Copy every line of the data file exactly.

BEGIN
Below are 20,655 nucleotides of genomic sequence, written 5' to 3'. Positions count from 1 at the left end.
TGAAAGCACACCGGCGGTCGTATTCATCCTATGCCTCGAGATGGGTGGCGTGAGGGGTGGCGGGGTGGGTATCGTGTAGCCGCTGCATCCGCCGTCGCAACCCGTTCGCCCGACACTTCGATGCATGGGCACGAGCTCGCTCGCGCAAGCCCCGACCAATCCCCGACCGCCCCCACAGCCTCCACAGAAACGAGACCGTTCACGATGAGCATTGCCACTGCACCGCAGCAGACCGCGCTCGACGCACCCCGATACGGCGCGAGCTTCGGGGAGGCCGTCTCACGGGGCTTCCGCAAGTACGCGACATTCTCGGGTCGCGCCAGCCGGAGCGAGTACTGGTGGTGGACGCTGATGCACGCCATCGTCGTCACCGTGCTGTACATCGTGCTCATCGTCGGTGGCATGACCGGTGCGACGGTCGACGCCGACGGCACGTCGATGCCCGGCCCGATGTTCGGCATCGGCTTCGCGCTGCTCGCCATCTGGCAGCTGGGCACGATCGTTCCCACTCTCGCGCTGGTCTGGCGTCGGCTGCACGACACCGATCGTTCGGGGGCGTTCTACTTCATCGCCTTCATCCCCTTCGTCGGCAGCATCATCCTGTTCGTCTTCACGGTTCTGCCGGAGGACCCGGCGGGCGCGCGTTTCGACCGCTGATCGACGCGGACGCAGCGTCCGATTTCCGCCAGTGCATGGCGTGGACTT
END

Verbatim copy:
Below are 20,655 nucleotides of genomic sequence, written 5' to 3'. Positions count from 1 at the left end.
TGAAAGCACACCGGCGGTCGTATTCATCCTATGCCTCGAGATGGGTGGCGTGAGGGGTGGCGGGGTGGGTATCGTGTAGCCGCTGCATCCGCCGTCGCAACCCGTTCGCCCGACACTTCGATGCATGGGCACGAGCTCGCTCGCGCAAGCCCCGACCAATCCCCGACCGCCCCCACAGCCTCCACAGAAACGAGACCGTTCACGATGAGCATTGCCACTGCACCGCAGCAGACCGCGCTCGACGCACCCCGATACGGCGCGAGCTTCGGGGAGGCCGTCTCACGGGGCTTCCGCAAGTACGCGACATTCTCGGGTCGCGCCAGCCGGAGCGAGTACTGGTGGTGGACGCTGATGCACGCCATCGTCGTCACCGTGCTGTACATCGTGCTCATCGTCGGTGGCATGACCGGTGCGACGGTCGACGCCGACGGCACGTCGATGCCCGGCCCGATGTTCGGCATCGGCTTCGCGCTGCTCGCCATCTGGCAGCTGGGCACGATCGTTCCCACTCTCGCGCTGGTCTGGCGTCGGCTGCACGACACCGATCGTTCGGGGGCGTTCTACTTCATCGCCTTCATCCCCTTCGTCGGCAGCATCATCCTGTTCGTCTTCACGGTTCTGCCGGAGGACCCGGCGGGCGCGCGTTTCGACCGCTGATCGACGCGGACGCAGCGTCCGATTTCCGCCAGTGCATGGCGTGGACTT